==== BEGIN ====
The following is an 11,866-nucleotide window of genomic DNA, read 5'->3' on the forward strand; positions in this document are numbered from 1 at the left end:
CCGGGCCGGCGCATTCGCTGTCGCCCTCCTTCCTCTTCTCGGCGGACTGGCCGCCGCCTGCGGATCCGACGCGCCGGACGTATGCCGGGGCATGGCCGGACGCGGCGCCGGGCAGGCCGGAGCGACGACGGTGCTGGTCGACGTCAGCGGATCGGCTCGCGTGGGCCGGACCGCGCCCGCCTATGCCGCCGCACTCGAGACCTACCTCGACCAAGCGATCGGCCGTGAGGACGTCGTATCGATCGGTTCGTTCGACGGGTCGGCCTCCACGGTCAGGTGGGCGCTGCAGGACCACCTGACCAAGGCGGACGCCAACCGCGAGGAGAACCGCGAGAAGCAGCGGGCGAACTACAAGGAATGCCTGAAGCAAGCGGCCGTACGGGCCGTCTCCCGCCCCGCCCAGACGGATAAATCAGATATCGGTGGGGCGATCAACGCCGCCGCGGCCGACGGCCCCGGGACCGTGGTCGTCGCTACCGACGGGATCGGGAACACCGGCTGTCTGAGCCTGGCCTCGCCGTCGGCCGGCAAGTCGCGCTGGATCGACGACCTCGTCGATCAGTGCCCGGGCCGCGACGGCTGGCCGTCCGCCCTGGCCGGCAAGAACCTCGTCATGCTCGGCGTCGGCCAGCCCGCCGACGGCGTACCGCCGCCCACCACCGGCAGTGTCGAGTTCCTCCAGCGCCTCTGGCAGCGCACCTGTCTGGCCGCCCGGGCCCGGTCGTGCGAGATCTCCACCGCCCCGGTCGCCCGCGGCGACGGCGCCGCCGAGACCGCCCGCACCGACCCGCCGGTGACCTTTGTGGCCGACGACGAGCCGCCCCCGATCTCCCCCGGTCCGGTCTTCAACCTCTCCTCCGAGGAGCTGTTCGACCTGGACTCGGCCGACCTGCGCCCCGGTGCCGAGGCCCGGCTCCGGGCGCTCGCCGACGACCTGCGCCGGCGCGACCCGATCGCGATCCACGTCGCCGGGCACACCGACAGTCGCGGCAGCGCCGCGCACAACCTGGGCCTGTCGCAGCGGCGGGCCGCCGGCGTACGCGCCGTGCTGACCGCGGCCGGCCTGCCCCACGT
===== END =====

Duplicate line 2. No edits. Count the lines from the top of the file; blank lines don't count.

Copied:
CCGGGCCGGCGCATTCGCTGTCGCCCTCCTTCCTCTTCTCGGCGGACTGGCCGCCGCCTGCGGATCCGACGCGCCGGACGTATGCCGGGGCATGGCCGGACGCGGCGCCGGGCAGGCCGGAGCGACGACGGTGCTGGTCGACGTCAGCGGATCGGCTCGCGTGGGCCGGACCGCGCCCGCCTATGCCGCCGCACTCGAGACCTACCTCGACCAAGCGATCGGCCGTGAGGACGTCGTATCGATCGGTTCGTTCGACGGGTCGGCCTCCACGGTCAGGTGGGCGCTGCAGGACCACCTGACCAAGGCGGACGCCAACCGCGAGGAGAACCGCGAGAAGCAGCGGGCGAACTACAAGGAATGCCTGAAGCAAGCGGCCGTACGGGCCGTCTCCCGCCCCGCCCAGACGGATAAATCAGATATCGGTGGGGCGATCAACGCCGCCGCGGCCGACGGCCCCGGGACCGTGGTCGTCGCTACCGACGGGATCGGGAACACCGGCTGTCTGAGCCTGGCCTCGCCGTCGGCCGGCAAGTCGCGCTGGATCGACGACCTCGTCGATCAGTGCCCGGGCCGCGACGGCTGGCCGTCCGCCCTGGCCGGCAAGAACCTCGTCATGCTCGGCGTCGGCCAGCCCGCCGACGGCGTACCGCCGCCCACCACCGGCAGTGTCGAGTTCCTCCAGCGCCTCTGGCAGCGCACCTGTCTGGCCGCCCGGGCCCGGTCGTGCGAGATCTCCACCGCCCCGGTCGCCCGCGGCGACGGCGCCGCCGAGACCGCCCGCACCGACCCGCCGGTGACCTTTGTGGCCGACGACGAGCCGCCCCCGATCTCCCCCGGTCCGGTCTTCAACCTCTCCTCCGAGGAGCTGTTCGACCTGGACTCGGCCGACCTGCGCCCCGGTGCCGAGGCCCGGCTCCGGGCGCTCGCCGACGACCTGCGCCGGCGCGACCCGATCGCGATCCACGTCGCCGGGCACACCGACAGTCGCGGCAGCGCCGCGCACAACCTGGGCCTGTCGCAGCGGCGGGCCGCCGGCGTACGCGCCGTGCTGACCGCGGCCGGCCTGCCCCACGT